As 4D Cityscape president Shaun Sakdinan said at his Toy Fair booth, 4D represents the fourth dimension—spacetime in Einstein’s theory of relativity.
As for the puzzle dimension, 4D Cityscape has applied the principle to its award-winning multi-layer puzzle that is both challenging and educational in exploring the great cities of the world.
Take Saint Petersburg, for example. The 4D Cityscape rendition of the great Russian city recreates its famous skyline, not only in three-dimension using scale-model buildings, but also in the fourth dimension by spanning 300 years of architectural history.
The puzzle includes 64 building replicas that depict the city’s skyline as it appeared as far back as 1703 and through the centuries to 2008 and the completion of the Benoit business center. Iconic structures like the Peter and Paul Fortress and the Summer Palace are included, as are the renowned cathedrals and churches that make up the Saint Petersburg cityscape.
The two-layer puzzle base is a traditional two-dimensional jigsaw puzzle that forms the city’s street layout. While putting it together one learns about Saint Petersburg’s neighborhoods as well as streets.
The horizontal puzzle base complete, the vertical building of Saint Petersburg begins by placing the building and skyscraper replicas in chronological time sequence. This is accomplished by following the enclosed 4D Time Poster, which also cites the completion date of each building.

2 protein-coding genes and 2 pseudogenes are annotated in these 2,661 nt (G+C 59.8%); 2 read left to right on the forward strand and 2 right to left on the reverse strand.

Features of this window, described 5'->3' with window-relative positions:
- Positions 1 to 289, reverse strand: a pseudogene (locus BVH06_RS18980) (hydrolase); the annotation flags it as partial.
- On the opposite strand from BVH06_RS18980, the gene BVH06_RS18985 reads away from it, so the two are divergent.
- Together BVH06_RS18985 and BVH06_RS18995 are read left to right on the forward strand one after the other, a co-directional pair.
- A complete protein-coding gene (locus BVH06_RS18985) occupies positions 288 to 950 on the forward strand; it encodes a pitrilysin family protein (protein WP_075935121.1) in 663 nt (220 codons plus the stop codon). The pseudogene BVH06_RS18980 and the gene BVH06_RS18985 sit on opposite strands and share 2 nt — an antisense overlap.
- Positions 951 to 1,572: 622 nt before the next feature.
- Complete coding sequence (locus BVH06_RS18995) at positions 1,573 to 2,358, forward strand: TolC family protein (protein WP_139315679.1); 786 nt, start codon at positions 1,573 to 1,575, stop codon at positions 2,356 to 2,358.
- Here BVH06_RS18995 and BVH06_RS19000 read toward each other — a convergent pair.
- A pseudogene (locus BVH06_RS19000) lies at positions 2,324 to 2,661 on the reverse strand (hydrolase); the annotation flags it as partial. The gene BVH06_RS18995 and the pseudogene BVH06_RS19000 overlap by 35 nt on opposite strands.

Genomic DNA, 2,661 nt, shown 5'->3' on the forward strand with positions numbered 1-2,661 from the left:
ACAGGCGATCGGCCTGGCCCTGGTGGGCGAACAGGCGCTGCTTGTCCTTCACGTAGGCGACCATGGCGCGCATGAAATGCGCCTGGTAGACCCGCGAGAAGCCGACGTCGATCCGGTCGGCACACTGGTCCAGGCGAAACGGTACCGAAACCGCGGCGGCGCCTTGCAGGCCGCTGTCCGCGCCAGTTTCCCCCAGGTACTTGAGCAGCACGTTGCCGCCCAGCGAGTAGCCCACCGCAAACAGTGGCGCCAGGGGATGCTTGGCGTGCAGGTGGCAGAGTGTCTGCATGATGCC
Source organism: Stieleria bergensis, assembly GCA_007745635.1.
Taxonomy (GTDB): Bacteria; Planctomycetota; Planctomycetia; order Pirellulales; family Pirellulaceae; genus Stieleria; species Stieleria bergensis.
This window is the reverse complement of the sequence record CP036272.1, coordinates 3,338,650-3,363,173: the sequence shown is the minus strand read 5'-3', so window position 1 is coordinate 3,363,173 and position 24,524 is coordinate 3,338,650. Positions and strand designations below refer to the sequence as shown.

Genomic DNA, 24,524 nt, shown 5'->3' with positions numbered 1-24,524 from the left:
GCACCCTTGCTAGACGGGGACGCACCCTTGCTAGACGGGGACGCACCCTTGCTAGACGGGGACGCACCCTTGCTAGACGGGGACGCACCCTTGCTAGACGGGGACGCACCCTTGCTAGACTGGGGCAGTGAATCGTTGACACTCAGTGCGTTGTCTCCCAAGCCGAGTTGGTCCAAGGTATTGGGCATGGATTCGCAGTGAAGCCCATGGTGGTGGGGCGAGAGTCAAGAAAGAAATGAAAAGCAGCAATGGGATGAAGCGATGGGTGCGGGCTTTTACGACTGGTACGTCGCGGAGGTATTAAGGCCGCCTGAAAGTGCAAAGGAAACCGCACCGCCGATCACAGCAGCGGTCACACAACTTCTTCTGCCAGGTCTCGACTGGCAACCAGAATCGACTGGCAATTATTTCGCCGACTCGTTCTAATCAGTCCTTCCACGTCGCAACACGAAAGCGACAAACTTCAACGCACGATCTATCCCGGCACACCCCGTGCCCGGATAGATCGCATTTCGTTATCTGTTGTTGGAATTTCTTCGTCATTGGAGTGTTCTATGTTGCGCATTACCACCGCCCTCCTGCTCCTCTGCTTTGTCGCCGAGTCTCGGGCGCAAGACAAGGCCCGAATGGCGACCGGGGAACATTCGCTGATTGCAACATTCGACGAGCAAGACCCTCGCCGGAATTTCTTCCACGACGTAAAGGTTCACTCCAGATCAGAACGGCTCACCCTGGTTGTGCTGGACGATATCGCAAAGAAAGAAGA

The finished puzzle measures 24 inches long, 16 inches wide and two inches high.
The other 4D Cityscape puzzles available so far are New York, Chicago, Washington D.C., Las Vegas, Toronto, London, Hong Kong, Tokyo, Paris, Berlin, Sydney and Osaka—and one country, “USA,” featuring national landmarks.
The city puzzles likewise lay out the city via a historical map in the first puzzle layer, then add on a modern day jigsaw map as a second layer. The streets, islands, roads, railways, parks and geography now in place, the third layer involves identifying and placing the city’s building replicas into the map chronologically according to the 4D Time Poster.
The year of the last building placed on the map represents the year the puzzle player is in the puzzle.
Each puzzle has approximately 1,000 pieces, and the history of the city to go with them.
Standing at a display featuring the New York puzzle—4D’s first–Sakdinan noted that the first layer showed a historical map of New York in the 1700s.
“You see what it looked like then,” he said. “The second layer is a modern map of New York built on top of the first, so you see it like it is now. Then the third layer has all the famous buildings in the city, with the Time Poster showing the fourth dimension—from the oldest buildings to the newest: You see how the skyline looked every decade.”
And during “the process of playing,” Sakdinan continued, it becomes a “very conversational puzzle.”
“For example, when you insert the Empire State Building in the ‘30s, if you’ve ever been to that building, it actually brings back memories,” he said. “It’s a conversational piece for fellow puzzlers.”
As if for emphasis, he held up the puzzle’s Javits Center piece.
“There’s something special about having a replica of the Javits Center in your hand while you’re here!” he said.
Meanwhile,4D Cityscape, which won a Parents’ Choice Award last year and was nominated for two 2013 TOTY (Toy of the Year) awards (best innovative toy and best specialty toy), is readying puzzles of Rome, San Francisco and Shanghai for release this year.
Sakdinan says that a “massive licensing” tie-in with a major TV show is also in the works, and further looks to join forces with “anything in pop culture that seeks to create a replica.”
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